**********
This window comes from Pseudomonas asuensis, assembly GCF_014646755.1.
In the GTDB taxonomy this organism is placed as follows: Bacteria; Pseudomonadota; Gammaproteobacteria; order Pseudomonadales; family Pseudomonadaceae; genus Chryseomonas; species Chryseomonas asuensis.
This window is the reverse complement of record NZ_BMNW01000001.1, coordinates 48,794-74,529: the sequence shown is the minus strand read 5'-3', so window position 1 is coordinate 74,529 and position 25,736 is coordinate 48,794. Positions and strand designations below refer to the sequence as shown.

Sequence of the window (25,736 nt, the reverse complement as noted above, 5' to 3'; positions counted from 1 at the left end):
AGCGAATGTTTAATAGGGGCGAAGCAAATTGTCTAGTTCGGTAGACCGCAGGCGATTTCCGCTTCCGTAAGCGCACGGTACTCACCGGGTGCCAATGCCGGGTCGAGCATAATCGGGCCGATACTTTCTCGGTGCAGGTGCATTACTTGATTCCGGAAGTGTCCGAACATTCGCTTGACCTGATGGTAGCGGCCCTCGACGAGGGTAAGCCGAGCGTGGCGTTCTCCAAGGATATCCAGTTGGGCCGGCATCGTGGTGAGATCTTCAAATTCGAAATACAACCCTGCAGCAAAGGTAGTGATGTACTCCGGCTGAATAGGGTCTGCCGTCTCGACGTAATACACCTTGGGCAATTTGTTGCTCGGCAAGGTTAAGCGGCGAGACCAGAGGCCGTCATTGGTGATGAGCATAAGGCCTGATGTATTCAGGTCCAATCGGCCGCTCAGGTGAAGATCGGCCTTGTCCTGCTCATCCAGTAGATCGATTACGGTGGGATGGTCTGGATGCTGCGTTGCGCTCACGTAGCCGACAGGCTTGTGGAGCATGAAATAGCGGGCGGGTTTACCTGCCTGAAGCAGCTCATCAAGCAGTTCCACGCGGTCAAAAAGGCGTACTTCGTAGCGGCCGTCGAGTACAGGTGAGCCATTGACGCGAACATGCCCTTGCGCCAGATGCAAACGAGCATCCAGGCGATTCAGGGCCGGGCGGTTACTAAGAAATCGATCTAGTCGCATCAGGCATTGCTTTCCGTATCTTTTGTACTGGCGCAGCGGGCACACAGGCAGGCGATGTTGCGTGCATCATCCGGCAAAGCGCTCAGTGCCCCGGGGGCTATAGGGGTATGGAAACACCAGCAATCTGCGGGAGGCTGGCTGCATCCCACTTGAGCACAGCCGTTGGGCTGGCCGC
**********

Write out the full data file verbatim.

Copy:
This window comes from Pseudomonas asuensis, assembly GCF_014646755.1.
In the GTDB taxonomy this organism is placed as follows: Bacteria; Pseudomonadota; Gammaproteobacteria; order Pseudomonadales; family Pseudomonadaceae; genus Chryseomonas; species Chryseomonas asuensis.
This window is the reverse complement of record NZ_BMNW01000001.1, coordinates 48,794-74,529: the sequence shown is the minus strand read 5'-3', so window position 1 is coordinate 74,529 and position 25,736 is coordinate 48,794. Positions and strand designations below refer to the sequence as shown.

Sequence of the window (25,736 nt, the reverse complement as noted above, 5' to 3'; positions counted from 1 at the left end):
AGCGAATGTTTAATAGGGGCGAAGCAAATTGTCTAGTTCGGTAGACCGCAGGCGATTTCCGCTTCCGTAAGCGCACGGTACTCACCGGGTGCCAATGCCGGGTCGAGCATAATCGGGCCGATACTTTCTCGGTGCAGGTGCATTACTTGATTCCGGAAGTGTCCGAACATTCGCTTGACCTGATGGTAGCGGCCCTCGACGAGGGTAAGCCGAGCGTGGCGTTCTCCAAGGATATCCAGTTGGGCCGGCATCGTGGTGAGATCTTCAAATTCGAAATACAACCCTGCAGCAAAGGTAGTGATGTACTCCGGCTGAATAGGGTCTGCCGTCTCGACGTAATACACCTTGGGCAATTTGTTGCTCGGCAAGGTTAAGCGGCGAGACCAGAGGCCGTCATTGGTGATGAGCATAAGGCCTGATGTATTCAGGTCCAATCGGCCGCTCAGGTGAAGATCGGCCTTGTCCTGCTCATCCAGTAGATCGATTACGGTGGGATGGTCTGGATGCTGCGTTGCGCTCACGTAGCCGACAGGCTTGTGGAGCATGAAATAGCGGGCGGGTTTACCTGCCTGAAGCAGCTCATCAAGCAGTTCCACGCGGTCAAAAAGGCGTACTTCGTAGCGGCCGTCGAGTACAGGTGAGCCATTGACGCGAACATGCCCTTGCGCCAGATGCAAACGAGCATCCAGGCGATTCAGGGCCGGGCGGTTACTAAGAAATCGATCTAGTCGCATCAGGCATTGCTTTCCGTATCTTTTGTACTGGCGCAGCGGGCACACAGGCAGGCGATGTTGCGTGCATCATCCGGCAAAGCGCTCAGTGCCCCGGGGGCTATAGGGGTATGGAAACACCAGCAATCTGCGGGAGGCTGGCTGCATCCCACTTGAGCACAGCCGTTGGGCTGGCCGC